In the case of a change of ownership the collective agreement of the transferor must be applied for three months after the transfer. Either the employees or the employer can suggest concluding a new agreement or extending the previous one.
In cases of reorganisation in the form of mergers, accessions, spin offs or divisions, the collective agreement remains in force during the period of reorganisation. Following that, either party can suggest concluding a new agreement or reissuing the previous one.
2.8 How does the transferee obtain information on transferring employees?
There are no specific statutory rules about how the transferee obtains information about employees. However, it can be assumed that in the case of change of owner of the assets, all employees will transfer.
3.1 Can employers make changes to employment contracts?
The general rule is that the terms of the employment contracts should remain unchanged, unless amendments are agreed with each employee individually in writing. However, the employer can unilaterally change terms and conditions of employment contract for reasons connected with organisational or technical changes to work, if it is not possible to keep to the terms of the employment contract. Even in such cases, the job function of the employee cannot be changed.
Employees must be notified about forthcoming changes to the terms of employment contracts and the reasons for the changes two months in advance.
Note that unilateral changes can be prohibited by the terms of sale of a state-owned asset or enterprise.
The terms of transferred employees and existing employees at the transferee can be harmonised subject to agreement with each employee or, unilaterally by the employer in case concerning organisational or technical changes.
3.2 When can employers safely dismiss employees before or after a transfer?
Generally, there is no statutory term (apart from the notice period) within which the old or the new owner cannot carry out dismissals by reason of redundancy. Thus, the new owner could carry out dismissals once the transfer is completed. However, in the case of a change of ownership of assets, redundancies can only be carried out after state registration of the transfer of ownership of the assets.
In some cases, the terms of sale of a state-owned enterprise oblige the new owner to keep (and, possibly, also to retrain) a certain percentage of the existing employees for a certain term after the transfer.
The new owner of the assets can dismiss the head of the organisation, his deputy(s) and chief accountant. These dismissals can be effected without notice but severance pay is due in the amount of at least three months’ average salary.
Other employees may only be dismissed if the correct legal procedures are followed. The procedure for staff reduction requires the employer to notify the employees, trade union (if any) and the relevant state body at least two months before the dismissal date (at least three months notice to the relevant state body and trade union is required in the case of a collective redundancy) and make a severance payment of one average month’s earnings plus average earnings for the period of job search for a maximum of two months (the severance pay counts as part of the latter payment).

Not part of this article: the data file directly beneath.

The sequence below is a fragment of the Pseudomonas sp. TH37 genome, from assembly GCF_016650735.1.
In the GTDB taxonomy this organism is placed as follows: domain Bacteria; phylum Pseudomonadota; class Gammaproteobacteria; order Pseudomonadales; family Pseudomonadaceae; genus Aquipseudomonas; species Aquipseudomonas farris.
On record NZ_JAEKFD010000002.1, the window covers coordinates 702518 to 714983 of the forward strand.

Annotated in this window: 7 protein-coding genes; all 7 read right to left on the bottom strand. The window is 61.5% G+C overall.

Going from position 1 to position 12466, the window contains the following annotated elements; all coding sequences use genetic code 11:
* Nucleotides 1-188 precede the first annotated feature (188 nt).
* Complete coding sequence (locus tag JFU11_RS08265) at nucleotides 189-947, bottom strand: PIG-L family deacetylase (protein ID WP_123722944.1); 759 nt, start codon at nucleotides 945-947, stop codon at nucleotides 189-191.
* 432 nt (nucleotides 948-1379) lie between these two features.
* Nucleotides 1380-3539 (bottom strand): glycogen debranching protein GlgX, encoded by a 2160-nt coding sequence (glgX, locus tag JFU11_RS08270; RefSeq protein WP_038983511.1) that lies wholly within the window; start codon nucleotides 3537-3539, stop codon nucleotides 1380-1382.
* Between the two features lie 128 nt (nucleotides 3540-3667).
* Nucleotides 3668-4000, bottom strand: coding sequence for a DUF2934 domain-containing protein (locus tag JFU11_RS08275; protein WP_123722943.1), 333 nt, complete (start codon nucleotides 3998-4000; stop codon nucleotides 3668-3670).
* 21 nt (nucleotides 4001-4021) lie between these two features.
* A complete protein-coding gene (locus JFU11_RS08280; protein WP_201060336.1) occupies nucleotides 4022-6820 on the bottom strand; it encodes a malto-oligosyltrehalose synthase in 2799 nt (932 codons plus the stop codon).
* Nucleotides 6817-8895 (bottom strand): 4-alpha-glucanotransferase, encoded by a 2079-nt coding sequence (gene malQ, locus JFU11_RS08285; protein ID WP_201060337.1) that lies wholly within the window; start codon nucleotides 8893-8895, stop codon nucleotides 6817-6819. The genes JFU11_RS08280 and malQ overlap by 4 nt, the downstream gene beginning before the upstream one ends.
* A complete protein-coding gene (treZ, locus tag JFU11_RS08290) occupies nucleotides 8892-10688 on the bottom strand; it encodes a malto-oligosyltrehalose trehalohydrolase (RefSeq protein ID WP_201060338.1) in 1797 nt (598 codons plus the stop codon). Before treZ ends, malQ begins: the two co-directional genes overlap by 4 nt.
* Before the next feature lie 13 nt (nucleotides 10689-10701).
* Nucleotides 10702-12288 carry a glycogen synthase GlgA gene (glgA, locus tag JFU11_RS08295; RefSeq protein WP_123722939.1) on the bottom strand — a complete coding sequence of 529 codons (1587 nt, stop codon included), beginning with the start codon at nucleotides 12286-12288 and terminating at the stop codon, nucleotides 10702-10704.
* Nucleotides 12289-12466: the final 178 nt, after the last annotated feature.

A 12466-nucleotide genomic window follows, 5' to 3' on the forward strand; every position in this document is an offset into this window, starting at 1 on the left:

4.1 Who must employers consult?
The law does not provide an express obligation for employers to inform and/or consult with regard to the transfer, although an obligation of this kind may be provided for in the collective agreement or other internal rules of the organisation.
4.2 What information must they provide?
As there is no statutory obligation to consult, there are no statutory requirements on the information to be provided.
4.3 What does consultation involve?
As there is no statutory obligation to consult, there are no statutory requirements on what consultations should involve.
4.4 How long does consultation last?
As there is no statutory obligation to consult, there are no statutory requirements on how long it should last.
4.5 What happens if an employer fails properly to inform or consult?
There is no statutory requirement to consult. Where such requirement is provided for by collective agreement, company policy, employment contracts, etc, and this is breached, the dismissal may be claimed to be unfair and the employee may be reinstated in the job by the court and compensated for time off work.
5.1 Identify up to three issues in this country of which employers should be aware?
Where a state enterprise is being sold (and privatisation is the most common case of transfers of undertakings in Russia) it may be necessary to avoid dismissals for a certain period of time because, in some cases, the terms of sale of a state-owned enterprise oblige the new owner to keep (and, possibly, also to retrain) a certain percentage of the existing employees for a period of time after the transfer. If the purchaser fails to meet this requirement, the transaction may be annulled.
Currently, there is no well-established case law on how the transfer rules apply to the sale of assets by a private (non-state) company. It is implied that the rules should apply to sales of all assets of the company, but case law is limited and therefore it is uncertain when and how the transfer rules should be applied in practice.
5.2 Would the employee transfer law apply on a cross-border transfer into or out of this country?
If the shares in, e.g. a state-owned company, are purchased by a foreign investor, the employees will remain within the same legal entity – the Russian company. This will not be regarded as a transfer outside of Russia merely because of the change of ownership. If the transfer occurs for specific business reasons (e.g. for training) it should be done in compliance with Russian law. Conversely, if employees of a foreign legal entity are relocated into Russia, this should be done in compliance with the law which regulates the employment contract under which the relocation is carried out.
6.1 What are the main national laws protecting employees upon transfers of businesses?
The rules relating to transfers are contained in the Labour Code.